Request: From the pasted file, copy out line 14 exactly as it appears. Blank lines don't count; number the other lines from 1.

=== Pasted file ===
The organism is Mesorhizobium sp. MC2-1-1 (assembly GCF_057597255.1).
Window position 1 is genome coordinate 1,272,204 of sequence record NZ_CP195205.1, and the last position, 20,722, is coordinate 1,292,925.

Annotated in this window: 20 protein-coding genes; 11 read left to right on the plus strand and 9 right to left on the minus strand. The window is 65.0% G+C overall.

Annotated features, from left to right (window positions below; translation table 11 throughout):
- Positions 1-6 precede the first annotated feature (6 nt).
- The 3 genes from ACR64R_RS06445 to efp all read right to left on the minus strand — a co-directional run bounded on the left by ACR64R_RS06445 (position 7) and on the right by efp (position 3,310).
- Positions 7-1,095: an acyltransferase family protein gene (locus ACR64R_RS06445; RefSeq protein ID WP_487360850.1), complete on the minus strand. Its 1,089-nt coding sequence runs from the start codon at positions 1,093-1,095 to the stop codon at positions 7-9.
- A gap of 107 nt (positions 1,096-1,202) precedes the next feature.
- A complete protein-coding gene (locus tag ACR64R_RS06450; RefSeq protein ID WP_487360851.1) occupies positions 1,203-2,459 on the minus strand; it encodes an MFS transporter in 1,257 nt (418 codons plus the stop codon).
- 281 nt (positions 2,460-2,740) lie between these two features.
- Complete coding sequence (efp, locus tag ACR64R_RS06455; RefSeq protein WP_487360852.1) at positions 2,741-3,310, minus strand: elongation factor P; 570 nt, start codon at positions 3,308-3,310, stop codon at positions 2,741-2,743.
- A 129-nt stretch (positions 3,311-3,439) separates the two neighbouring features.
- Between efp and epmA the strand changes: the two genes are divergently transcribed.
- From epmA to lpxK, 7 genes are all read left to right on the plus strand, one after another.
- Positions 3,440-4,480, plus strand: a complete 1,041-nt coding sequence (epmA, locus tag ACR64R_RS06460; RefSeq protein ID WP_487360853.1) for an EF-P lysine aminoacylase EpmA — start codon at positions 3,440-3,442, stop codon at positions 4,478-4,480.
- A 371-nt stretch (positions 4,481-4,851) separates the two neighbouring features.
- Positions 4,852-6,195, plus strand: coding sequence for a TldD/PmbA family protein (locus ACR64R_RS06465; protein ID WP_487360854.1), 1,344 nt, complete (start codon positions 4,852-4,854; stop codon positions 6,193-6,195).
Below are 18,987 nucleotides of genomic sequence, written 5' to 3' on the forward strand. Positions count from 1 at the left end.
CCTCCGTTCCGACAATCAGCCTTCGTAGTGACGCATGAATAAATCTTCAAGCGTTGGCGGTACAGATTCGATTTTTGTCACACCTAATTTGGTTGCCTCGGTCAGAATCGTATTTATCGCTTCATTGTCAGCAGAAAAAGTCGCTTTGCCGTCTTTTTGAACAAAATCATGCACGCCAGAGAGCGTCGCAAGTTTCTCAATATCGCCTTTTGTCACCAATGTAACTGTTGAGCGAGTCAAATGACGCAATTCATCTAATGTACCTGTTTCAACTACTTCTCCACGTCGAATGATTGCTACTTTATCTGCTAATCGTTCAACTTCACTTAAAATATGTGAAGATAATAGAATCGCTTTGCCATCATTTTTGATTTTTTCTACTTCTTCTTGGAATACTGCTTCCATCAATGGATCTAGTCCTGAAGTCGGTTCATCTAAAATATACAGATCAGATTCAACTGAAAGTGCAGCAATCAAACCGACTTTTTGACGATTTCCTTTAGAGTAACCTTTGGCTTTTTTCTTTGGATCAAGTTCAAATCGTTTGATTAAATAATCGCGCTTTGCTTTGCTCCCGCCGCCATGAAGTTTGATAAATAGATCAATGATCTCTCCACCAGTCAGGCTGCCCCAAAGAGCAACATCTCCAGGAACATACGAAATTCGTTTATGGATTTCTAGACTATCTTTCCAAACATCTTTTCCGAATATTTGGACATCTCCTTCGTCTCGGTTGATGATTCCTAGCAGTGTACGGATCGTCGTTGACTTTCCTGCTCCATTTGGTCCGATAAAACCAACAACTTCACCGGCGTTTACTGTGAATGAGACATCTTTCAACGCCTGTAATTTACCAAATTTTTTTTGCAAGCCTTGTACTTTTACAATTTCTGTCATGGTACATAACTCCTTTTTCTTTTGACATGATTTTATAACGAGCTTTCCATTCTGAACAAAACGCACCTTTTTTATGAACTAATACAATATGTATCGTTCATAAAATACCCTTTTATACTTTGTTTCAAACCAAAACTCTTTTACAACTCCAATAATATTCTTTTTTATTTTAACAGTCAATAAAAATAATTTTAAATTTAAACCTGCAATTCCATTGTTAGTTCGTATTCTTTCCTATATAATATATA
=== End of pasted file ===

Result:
- From epmA to lpxK, 7 genes are all read left to right on the plus strand, one after another.